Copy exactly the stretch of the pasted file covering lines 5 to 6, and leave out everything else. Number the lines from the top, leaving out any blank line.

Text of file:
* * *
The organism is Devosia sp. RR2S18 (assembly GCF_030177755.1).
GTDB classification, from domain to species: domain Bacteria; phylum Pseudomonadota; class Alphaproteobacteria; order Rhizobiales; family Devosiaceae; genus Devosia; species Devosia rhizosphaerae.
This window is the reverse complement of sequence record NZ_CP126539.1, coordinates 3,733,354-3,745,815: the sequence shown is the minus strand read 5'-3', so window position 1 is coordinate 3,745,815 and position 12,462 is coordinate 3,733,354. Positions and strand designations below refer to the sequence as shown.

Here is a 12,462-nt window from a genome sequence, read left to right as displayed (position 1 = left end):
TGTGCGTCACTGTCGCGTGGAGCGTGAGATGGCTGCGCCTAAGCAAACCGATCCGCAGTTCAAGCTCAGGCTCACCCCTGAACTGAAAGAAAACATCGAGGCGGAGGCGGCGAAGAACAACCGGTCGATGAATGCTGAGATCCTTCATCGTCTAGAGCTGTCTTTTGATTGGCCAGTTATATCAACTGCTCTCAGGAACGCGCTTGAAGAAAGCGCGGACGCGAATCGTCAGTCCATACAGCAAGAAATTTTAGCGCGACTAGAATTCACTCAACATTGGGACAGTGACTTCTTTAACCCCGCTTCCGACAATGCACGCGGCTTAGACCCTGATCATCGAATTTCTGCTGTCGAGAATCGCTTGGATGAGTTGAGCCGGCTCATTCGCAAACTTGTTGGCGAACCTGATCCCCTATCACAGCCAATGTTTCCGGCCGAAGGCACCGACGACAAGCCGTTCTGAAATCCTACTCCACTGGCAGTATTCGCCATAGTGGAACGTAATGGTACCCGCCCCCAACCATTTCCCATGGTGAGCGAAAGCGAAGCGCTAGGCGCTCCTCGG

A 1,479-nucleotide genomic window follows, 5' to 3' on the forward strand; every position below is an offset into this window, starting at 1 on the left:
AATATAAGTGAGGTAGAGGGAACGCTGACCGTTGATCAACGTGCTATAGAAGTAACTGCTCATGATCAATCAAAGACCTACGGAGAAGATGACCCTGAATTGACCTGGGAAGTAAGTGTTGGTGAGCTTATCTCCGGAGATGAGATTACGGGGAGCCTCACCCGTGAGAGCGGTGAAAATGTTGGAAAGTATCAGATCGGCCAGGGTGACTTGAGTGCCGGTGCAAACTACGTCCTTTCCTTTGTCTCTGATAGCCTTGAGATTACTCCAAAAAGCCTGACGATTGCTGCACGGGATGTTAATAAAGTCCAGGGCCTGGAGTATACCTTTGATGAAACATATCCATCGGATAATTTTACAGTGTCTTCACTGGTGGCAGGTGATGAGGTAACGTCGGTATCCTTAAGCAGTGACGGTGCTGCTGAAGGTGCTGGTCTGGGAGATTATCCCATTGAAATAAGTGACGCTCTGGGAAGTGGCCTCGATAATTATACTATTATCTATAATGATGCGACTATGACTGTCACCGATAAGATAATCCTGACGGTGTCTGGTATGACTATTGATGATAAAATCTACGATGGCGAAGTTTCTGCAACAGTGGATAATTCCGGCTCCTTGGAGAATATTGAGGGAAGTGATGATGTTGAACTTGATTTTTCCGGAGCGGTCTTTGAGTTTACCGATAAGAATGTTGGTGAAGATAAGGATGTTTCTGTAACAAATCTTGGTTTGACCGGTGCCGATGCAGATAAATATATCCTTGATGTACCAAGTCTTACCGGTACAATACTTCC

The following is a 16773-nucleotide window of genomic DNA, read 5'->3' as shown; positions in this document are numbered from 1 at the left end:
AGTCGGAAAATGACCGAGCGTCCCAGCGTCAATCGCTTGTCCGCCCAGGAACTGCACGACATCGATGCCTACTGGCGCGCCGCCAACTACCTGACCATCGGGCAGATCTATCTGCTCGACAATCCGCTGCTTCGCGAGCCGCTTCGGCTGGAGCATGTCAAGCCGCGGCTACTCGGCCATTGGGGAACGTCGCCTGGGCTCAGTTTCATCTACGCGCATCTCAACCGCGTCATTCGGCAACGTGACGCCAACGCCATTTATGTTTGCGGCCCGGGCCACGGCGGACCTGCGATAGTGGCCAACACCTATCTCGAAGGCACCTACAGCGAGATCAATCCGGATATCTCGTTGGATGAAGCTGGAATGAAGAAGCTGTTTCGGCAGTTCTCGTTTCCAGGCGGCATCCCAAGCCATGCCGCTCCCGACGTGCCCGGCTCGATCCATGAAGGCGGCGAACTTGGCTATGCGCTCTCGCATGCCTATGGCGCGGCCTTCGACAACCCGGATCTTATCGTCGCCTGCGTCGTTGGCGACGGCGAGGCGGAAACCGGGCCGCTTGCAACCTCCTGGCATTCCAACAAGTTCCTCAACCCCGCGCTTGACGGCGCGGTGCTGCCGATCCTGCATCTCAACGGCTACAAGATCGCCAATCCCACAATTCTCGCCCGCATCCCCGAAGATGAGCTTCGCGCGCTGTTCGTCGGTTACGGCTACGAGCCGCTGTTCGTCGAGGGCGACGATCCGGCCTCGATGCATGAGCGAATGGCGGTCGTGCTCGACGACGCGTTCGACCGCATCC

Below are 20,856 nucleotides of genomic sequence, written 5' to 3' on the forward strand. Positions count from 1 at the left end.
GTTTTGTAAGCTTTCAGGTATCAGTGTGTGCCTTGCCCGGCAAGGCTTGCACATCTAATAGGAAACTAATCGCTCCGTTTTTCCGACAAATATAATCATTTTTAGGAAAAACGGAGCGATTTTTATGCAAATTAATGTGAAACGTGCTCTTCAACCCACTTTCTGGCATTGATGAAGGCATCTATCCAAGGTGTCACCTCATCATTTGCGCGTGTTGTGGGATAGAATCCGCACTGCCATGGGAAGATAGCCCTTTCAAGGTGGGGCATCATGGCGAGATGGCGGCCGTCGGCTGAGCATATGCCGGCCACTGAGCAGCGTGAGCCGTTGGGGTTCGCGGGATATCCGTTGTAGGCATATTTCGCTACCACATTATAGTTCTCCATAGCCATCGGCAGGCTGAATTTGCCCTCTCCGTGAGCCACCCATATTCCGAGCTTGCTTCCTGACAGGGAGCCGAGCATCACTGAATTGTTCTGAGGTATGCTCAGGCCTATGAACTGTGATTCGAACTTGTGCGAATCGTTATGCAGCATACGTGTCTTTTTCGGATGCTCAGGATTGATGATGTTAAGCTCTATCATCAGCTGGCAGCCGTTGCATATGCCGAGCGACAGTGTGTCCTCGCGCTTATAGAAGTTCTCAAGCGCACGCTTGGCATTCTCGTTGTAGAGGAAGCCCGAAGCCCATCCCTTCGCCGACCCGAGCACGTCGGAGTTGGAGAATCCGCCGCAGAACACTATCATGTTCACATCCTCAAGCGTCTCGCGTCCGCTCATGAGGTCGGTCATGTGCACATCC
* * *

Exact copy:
TGTGCGTCACTGTCGCGTGGAGCGTGAGATGGCTGCGCCTAAGCAAACCGATCCGCAGTTCAAGCTCAGGCTCACCCCTGAACTGAAAGAAAACATCGAGGCGGAGGCGGCGAAGAACAACCGGTCGATGAATGCTGAGATCCTTCATCGTCTAGAGCTGTCTTTTGATTGGCCAGTTATATCAACTGCTCTCAGGAACGCGCTTGAAGAAAGCGCGGACGCGAATCGTCAGTCCATACAGCAAGAAATTTTAGCGCGACTAGAATTCACTCAACATTGGGACAGTGACTTCTTTAACCCCGCTTCCGACAATGCACGCGGCTTAGACCCTGATCATCGAATTTCTGCTGTCGAGAATCGCTTGGATGAGTTGAGCCGGCTCATTCGCAAACTTGTTGGCGAACCTGATCCCCTATCACAGCCAATGTTTCCGGCCGAAGGCACCGACGACAAGCCGTTCTGAAATCCTACTCCACTGGCAGTATTCGCCATAGTGGAACGTAATGGTACCCGCCCCCAACCATTTCCCATGGTGAGCGAAAGCGAAGCGCTAGGCGCTCCTCGG

A 1,479-nucleotide genomic window follows, 5' to 3' on the forward strand; every position below is an offset into this window, starting at 1 on the left: